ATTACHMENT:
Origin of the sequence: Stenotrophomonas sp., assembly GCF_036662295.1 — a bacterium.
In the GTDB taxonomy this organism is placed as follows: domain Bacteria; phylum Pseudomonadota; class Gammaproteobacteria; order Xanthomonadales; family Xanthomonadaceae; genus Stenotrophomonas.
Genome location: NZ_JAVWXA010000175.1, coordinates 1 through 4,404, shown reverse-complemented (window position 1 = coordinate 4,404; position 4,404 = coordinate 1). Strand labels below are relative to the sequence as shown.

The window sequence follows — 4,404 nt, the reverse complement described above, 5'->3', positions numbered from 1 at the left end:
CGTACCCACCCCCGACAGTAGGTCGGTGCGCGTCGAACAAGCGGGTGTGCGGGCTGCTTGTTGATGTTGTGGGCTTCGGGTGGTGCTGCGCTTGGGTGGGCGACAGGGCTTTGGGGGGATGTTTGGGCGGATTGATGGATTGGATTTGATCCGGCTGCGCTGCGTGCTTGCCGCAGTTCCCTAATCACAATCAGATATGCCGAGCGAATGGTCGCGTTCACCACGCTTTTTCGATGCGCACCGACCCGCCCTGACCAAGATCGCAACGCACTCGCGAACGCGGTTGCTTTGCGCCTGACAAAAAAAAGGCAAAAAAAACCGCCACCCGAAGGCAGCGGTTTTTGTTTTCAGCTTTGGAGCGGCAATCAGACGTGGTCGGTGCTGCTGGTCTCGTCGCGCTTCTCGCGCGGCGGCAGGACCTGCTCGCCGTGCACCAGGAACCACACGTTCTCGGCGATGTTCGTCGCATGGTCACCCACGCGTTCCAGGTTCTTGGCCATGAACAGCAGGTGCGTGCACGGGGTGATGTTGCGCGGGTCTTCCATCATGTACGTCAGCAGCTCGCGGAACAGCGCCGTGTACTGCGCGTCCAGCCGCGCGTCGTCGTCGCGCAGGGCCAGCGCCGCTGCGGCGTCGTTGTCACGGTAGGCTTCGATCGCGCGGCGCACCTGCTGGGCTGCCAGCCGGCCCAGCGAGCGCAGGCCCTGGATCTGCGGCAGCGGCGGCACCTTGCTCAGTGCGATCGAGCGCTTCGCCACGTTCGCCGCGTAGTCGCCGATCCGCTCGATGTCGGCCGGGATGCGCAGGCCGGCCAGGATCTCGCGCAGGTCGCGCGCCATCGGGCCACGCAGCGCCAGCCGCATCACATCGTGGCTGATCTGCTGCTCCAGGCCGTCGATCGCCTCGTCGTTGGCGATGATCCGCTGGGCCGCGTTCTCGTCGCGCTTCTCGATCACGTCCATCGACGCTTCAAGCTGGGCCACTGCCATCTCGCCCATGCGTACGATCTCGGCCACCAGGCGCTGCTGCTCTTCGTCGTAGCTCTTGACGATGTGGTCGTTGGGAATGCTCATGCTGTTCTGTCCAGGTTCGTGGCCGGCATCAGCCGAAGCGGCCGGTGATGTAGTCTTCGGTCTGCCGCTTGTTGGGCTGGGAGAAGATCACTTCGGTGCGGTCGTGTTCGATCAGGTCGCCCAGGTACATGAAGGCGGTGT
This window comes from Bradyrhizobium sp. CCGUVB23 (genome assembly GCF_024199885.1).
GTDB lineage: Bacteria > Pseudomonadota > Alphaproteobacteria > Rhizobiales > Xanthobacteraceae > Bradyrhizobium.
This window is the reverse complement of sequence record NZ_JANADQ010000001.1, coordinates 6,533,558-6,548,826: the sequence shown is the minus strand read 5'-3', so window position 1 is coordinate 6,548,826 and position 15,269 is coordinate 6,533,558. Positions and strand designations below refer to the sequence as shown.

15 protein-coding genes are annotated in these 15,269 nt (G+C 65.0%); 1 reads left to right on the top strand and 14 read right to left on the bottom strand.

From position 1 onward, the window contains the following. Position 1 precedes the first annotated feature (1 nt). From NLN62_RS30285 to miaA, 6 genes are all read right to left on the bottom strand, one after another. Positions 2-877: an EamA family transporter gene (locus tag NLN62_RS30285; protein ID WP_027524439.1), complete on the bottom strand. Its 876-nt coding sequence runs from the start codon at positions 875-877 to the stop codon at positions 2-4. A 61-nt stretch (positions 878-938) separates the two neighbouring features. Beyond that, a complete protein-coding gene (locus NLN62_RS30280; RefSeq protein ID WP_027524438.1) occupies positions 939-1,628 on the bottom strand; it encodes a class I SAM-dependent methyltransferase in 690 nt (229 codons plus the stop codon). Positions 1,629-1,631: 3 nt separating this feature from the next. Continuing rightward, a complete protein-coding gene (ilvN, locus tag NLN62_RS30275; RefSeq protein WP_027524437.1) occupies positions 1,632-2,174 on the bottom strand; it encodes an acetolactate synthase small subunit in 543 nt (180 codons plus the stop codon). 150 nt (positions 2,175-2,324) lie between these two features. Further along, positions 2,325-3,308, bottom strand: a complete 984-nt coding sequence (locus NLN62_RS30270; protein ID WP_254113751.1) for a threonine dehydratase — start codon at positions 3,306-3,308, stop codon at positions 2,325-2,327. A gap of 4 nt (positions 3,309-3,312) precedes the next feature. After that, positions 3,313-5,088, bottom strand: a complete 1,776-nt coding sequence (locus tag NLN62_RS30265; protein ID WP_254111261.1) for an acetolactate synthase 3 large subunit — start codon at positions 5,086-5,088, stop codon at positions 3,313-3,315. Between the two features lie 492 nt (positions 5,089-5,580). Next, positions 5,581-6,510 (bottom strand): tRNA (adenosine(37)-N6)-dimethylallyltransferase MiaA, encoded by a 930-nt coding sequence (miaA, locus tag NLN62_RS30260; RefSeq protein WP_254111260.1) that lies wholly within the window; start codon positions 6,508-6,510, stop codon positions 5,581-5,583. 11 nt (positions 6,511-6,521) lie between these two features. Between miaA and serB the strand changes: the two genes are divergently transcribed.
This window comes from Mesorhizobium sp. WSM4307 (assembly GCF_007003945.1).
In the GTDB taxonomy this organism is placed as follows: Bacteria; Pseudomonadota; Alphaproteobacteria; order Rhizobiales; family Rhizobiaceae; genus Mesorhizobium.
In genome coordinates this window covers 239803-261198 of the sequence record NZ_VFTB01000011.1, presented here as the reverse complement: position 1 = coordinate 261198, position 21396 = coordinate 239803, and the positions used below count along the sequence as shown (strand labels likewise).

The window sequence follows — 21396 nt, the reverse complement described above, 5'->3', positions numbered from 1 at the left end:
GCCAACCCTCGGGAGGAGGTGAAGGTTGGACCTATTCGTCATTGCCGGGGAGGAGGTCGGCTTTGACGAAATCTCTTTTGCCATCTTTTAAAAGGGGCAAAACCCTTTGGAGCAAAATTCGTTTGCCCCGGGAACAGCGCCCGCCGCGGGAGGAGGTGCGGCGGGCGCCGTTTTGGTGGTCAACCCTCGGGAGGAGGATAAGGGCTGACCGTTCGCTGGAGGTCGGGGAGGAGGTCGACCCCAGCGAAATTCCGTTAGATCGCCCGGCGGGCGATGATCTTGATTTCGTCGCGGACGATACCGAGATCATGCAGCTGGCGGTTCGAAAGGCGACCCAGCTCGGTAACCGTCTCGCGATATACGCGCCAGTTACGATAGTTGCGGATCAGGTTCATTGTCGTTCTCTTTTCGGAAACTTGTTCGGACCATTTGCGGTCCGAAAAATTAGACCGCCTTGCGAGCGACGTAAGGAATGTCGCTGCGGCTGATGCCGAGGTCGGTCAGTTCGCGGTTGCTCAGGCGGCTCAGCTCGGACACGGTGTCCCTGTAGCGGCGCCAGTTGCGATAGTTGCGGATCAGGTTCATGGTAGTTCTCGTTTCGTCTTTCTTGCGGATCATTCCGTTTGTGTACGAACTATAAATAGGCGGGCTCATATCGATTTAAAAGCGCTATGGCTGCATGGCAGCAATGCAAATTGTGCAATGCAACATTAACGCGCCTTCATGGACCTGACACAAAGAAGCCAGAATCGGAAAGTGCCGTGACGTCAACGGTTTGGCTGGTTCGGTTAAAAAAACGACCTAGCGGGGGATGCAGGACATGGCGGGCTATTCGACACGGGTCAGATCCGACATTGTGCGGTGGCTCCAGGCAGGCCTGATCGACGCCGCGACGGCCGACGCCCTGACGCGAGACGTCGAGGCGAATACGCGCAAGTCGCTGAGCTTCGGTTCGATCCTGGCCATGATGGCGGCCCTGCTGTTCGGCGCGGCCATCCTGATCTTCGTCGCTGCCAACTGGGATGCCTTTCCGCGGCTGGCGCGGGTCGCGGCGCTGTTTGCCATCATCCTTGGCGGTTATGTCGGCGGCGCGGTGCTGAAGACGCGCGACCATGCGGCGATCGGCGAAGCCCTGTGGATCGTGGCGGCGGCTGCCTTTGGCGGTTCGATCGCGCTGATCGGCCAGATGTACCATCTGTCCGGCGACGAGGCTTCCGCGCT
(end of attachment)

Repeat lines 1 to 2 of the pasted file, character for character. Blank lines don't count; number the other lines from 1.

Origin of the sequence: Stenotrophomonas sp., assembly GCF_036662295.1 — a bacterium.
In the GTDB taxonomy this organism is placed as follows: domain Bacteria; phylum Pseudomonadota; class Gammaproteobacteria; order Xanthomonadales; family Xanthomonadaceae; genus Stenotrophomonas.